“Whenever a fur becomes fashionable," one expert told the Times in 1924, "the trade hunts for a substitute, because the girl in Sixth Avenue wants to look like the fashionable woman on Fifth, and we must help her find her way." As technology improved, manufacturers were able to create fur effects in silk—resembling leopard, gazelle, and mole—and eventually, synthetic pile fabrics like Orlon and Dynel, created in 1948 and 1950, respectively. By 1957, fake furriers were trying their hands at replicating mink, beaver, chinchilla, seal, raccoon, ermine, pony, and giraffe, some with more success than others. At best, one could hope to convince the eye, if not the touch.
By then, fake fur was more than just a cheap alternative. "'Frankly fake' furs not only imitate the animal kingdom but poke fun at it," one fashion writer observed. Magazines featured spreads with bright, plush fabrics, no longer resembling real animals. Still, when it came to luxury, genuine fur—puffy fox stoles, floor-length minks—reigned, in Hollywood and thus everywhere else. Like jewelry, women rarely bought their own furs, adding to the material's role as a marker of status.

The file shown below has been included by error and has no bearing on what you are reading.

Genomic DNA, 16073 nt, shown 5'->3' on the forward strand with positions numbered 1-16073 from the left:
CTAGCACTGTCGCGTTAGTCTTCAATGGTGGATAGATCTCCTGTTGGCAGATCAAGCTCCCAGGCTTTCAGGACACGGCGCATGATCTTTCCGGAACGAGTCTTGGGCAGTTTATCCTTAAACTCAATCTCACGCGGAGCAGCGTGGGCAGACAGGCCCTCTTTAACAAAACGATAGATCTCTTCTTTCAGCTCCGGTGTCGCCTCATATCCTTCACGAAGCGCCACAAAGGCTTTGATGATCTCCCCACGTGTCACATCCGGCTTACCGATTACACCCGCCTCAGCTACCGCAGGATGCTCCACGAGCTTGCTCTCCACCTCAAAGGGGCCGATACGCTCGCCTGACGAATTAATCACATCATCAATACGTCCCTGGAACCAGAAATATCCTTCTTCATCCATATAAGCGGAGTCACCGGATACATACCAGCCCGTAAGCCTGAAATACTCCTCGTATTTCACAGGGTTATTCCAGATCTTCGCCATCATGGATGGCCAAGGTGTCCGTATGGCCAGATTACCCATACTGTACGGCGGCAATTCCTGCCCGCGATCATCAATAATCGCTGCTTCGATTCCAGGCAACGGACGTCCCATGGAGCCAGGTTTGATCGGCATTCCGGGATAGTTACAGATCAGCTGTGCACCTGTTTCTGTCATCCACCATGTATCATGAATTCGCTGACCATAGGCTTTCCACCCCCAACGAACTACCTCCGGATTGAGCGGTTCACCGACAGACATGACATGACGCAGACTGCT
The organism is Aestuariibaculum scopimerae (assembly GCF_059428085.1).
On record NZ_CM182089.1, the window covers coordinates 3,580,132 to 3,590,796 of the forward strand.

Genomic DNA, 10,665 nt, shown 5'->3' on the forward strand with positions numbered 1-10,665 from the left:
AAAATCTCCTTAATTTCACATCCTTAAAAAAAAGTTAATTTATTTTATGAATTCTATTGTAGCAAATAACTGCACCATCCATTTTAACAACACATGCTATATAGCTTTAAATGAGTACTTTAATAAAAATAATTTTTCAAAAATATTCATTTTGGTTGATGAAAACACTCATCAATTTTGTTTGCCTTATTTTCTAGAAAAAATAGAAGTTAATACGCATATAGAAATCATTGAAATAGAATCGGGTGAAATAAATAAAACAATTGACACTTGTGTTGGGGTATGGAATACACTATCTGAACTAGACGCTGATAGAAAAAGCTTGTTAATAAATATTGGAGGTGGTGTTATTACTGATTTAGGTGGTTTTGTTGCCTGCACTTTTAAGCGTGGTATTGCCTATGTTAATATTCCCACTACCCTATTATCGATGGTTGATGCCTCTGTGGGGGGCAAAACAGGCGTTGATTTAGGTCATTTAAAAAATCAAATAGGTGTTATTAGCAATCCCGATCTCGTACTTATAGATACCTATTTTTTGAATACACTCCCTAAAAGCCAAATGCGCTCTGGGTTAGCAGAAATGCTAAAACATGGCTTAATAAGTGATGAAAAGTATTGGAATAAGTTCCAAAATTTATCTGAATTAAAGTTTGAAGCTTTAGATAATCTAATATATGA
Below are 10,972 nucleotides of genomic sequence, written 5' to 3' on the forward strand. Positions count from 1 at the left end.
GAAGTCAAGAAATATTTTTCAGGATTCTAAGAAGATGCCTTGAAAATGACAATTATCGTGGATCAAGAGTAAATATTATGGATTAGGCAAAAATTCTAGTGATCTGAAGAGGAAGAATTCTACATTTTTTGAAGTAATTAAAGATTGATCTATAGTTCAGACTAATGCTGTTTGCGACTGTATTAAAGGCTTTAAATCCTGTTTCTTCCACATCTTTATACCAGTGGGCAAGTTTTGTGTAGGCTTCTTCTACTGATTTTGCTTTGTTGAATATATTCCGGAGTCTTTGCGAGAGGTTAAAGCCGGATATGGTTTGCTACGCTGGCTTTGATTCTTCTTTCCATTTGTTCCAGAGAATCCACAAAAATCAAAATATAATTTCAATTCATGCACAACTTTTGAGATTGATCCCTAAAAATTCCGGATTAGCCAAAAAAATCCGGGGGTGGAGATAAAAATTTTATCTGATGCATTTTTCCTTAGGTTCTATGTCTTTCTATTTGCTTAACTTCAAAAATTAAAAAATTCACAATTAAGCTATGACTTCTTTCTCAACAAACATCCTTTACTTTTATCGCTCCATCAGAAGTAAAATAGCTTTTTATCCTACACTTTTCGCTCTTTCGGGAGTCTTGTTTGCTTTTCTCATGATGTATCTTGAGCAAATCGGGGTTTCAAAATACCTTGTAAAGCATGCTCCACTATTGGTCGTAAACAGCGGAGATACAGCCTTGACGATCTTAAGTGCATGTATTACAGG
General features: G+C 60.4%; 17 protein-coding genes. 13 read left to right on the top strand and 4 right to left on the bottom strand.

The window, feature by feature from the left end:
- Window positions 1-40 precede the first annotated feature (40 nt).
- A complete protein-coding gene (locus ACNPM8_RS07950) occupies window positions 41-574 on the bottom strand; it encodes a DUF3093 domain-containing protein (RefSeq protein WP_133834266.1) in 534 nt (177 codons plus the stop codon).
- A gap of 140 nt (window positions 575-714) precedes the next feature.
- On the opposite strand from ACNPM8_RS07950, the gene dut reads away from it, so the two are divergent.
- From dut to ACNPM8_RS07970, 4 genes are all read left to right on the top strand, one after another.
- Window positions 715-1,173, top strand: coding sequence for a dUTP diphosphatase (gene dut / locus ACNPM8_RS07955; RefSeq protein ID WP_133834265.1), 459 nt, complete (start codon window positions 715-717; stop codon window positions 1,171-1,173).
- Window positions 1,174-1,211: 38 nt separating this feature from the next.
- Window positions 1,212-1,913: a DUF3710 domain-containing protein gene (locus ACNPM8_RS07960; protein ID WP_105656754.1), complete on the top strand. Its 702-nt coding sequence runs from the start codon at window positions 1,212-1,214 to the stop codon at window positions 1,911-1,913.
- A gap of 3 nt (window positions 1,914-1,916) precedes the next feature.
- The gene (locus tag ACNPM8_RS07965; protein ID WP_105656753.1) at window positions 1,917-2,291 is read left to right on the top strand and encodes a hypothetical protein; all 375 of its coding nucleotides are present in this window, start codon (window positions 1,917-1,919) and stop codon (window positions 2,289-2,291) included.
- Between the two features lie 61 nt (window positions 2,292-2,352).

Conservationists began to speak out against the use of certain real animals for fur—particularly, big cats —in the mid-'60s. In 1968, members of the Audubon Society picketed in front of luxury fashion store Saks Fifth Avenue. At the time, they claimed not to take issue with the fur industry as a whole, simply the use of endangered animals. But the attacks mounted over the next few years as activists broadened their missions to include the overall well-being of animals and not simply their conservation in the wild.
The faux-fur industry saw an opportunity. In the early '70s, E.F. Timme & Son, the NY-based manufacturer of "Timme-Tation" fake furs, launched an ad campaign attacking the fur industry. Doris Day, Mary Tyler Moore, Angie Dickenson, Jayne Meadows, and Amanda Blake gave quotes for one 1971 ad in New York magazine. "Killing an animal to make a coat is a sin," Day said. "A woman gains status when she refuses to see anything killed to be put on her back. Then she's truly beautiful…"